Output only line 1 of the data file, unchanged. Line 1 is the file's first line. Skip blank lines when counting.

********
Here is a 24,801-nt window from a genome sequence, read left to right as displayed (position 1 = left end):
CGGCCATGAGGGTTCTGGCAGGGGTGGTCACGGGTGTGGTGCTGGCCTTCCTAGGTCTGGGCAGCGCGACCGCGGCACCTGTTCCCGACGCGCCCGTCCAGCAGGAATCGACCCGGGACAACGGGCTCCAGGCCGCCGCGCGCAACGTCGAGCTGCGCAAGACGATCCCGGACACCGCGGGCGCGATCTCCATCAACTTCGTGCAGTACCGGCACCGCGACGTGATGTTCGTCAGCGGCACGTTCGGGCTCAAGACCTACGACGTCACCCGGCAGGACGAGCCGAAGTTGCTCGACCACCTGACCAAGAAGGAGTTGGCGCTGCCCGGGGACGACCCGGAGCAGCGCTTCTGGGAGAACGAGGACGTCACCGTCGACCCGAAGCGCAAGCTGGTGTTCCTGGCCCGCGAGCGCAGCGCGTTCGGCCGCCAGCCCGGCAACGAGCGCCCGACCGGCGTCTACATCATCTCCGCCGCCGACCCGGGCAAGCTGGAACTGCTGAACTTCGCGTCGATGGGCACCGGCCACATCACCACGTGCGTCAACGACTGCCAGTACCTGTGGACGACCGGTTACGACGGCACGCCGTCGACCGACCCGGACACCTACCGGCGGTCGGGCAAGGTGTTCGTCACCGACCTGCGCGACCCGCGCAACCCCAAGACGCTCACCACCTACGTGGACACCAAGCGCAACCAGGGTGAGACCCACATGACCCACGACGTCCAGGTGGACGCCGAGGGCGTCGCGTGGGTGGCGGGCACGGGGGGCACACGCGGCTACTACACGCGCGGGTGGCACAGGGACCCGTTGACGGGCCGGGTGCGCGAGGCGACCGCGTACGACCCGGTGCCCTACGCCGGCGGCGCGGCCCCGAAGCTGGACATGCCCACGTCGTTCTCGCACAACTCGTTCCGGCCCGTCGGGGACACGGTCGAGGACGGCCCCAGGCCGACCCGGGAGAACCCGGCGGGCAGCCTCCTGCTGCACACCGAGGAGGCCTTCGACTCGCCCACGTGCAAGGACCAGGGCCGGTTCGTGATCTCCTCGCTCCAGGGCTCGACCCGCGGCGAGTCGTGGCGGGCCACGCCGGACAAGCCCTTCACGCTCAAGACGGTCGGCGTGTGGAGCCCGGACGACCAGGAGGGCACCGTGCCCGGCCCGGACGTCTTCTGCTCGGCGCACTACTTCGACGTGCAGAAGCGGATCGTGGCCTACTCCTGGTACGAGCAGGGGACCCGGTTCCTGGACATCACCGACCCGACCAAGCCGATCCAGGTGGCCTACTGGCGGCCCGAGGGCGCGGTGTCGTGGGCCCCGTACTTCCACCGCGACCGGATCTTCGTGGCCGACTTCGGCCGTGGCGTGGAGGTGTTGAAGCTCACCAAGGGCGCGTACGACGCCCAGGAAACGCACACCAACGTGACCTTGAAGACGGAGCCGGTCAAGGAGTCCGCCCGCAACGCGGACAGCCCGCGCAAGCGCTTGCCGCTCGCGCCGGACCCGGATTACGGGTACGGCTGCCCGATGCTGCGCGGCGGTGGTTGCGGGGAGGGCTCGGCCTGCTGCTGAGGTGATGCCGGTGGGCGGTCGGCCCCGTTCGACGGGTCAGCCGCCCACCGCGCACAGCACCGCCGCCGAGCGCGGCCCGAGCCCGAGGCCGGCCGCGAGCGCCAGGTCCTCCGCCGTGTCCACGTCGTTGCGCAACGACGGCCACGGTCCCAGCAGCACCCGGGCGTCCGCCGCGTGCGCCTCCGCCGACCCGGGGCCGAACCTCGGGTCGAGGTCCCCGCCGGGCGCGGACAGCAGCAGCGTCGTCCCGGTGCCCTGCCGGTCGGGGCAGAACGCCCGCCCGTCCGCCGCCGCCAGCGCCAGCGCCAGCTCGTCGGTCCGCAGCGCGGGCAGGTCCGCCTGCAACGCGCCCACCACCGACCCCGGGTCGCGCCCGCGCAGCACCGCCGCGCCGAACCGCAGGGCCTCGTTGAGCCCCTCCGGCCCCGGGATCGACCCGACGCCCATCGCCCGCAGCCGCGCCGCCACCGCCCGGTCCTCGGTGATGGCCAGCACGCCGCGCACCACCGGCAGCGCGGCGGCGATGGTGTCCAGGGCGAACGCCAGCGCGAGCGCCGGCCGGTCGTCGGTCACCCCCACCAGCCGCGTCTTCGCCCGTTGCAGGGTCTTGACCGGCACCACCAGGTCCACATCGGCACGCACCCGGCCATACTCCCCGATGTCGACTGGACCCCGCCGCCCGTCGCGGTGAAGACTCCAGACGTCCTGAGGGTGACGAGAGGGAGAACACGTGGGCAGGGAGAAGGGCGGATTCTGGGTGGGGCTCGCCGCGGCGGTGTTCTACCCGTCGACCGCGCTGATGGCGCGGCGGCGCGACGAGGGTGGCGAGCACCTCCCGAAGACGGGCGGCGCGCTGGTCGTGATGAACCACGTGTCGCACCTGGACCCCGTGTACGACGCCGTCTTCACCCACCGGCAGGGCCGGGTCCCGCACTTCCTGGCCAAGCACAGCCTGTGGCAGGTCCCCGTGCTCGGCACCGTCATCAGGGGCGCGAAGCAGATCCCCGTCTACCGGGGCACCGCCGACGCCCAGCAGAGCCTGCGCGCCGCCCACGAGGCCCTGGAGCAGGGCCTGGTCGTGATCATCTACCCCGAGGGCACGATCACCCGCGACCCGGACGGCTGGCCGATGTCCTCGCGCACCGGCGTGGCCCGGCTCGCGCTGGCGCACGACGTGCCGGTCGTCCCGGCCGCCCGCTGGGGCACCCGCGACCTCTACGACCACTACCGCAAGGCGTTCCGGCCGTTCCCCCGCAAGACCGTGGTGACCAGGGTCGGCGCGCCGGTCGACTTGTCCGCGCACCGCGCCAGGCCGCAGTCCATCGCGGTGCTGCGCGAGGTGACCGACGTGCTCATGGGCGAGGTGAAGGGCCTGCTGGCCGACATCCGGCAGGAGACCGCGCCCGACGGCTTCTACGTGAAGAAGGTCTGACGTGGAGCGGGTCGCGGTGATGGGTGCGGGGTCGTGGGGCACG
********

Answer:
Here is a 24,801-nt window from a genome sequence, read left to right as displayed (position 1 = left end):